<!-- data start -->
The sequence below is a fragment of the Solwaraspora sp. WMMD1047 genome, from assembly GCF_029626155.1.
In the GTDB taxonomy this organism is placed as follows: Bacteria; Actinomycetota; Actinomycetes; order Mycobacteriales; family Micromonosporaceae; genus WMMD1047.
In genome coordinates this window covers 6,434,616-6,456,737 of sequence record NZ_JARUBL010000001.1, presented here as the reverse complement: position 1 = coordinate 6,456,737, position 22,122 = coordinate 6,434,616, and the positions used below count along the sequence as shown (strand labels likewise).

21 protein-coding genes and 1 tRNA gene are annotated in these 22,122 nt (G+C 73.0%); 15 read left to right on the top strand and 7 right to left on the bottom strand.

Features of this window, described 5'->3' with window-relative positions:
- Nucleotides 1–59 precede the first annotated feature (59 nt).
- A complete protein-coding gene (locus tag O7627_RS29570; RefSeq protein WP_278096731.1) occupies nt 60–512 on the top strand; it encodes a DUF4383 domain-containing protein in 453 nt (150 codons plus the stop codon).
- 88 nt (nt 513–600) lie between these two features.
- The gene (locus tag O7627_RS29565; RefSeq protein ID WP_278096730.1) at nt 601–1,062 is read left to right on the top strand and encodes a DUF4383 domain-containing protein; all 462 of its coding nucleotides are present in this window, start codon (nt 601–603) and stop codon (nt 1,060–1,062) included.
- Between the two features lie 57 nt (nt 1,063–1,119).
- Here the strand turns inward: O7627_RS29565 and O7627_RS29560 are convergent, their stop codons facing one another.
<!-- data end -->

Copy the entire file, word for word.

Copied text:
The sequence below is a fragment of the Solwaraspora sp. WMMD1047 genome, from assembly GCF_029626155.1.
In the GTDB taxonomy this organism is placed as follows: Bacteria; Actinomycetota; Actinomycetes; order Mycobacteriales; family Micromonosporaceae; genus WMMD1047.
In genome coordinates this window covers 6,434,616-6,456,737 of sequence record NZ_JARUBL010000001.1, presented here as the reverse complement: position 1 = coordinate 6,456,737, position 22,122 = coordinate 6,434,616, and the positions used below count along the sequence as shown (strand labels likewise).

21 protein-coding genes and 1 tRNA gene are annotated in these 22,122 nt (G+C 73.0%); 15 read left to right on the top strand and 7 right to left on the bottom strand.

Features of this window, described 5'->3' with window-relative positions:
- Nucleotides 1–59 precede the first annotated feature (59 nt).
- A complete protein-coding gene (locus tag O7627_RS29570; RefSeq protein WP_278096731.1) occupies nt 60–512 on the top strand; it encodes a DUF4383 domain-containing protein in 453 nt (150 codons plus the stop codon).
- 88 nt (nt 513–600) lie between these two features.
- The gene (locus tag O7627_RS29565; RefSeq protein ID WP_278096730.1) at nt 601–1,062 is read left to right on the top strand and encodes a DUF4383 domain-containing protein; all 462 of its coding nucleotides are present in this window, start codon (nt 601–603) and stop codon (nt 1,060–1,062) included.
- Between the two features lie 57 nt (nt 1,063–1,119).
- Here the strand turns inward: O7627_RS29565 and O7627_RS29560 are convergent, their stop codons facing one another.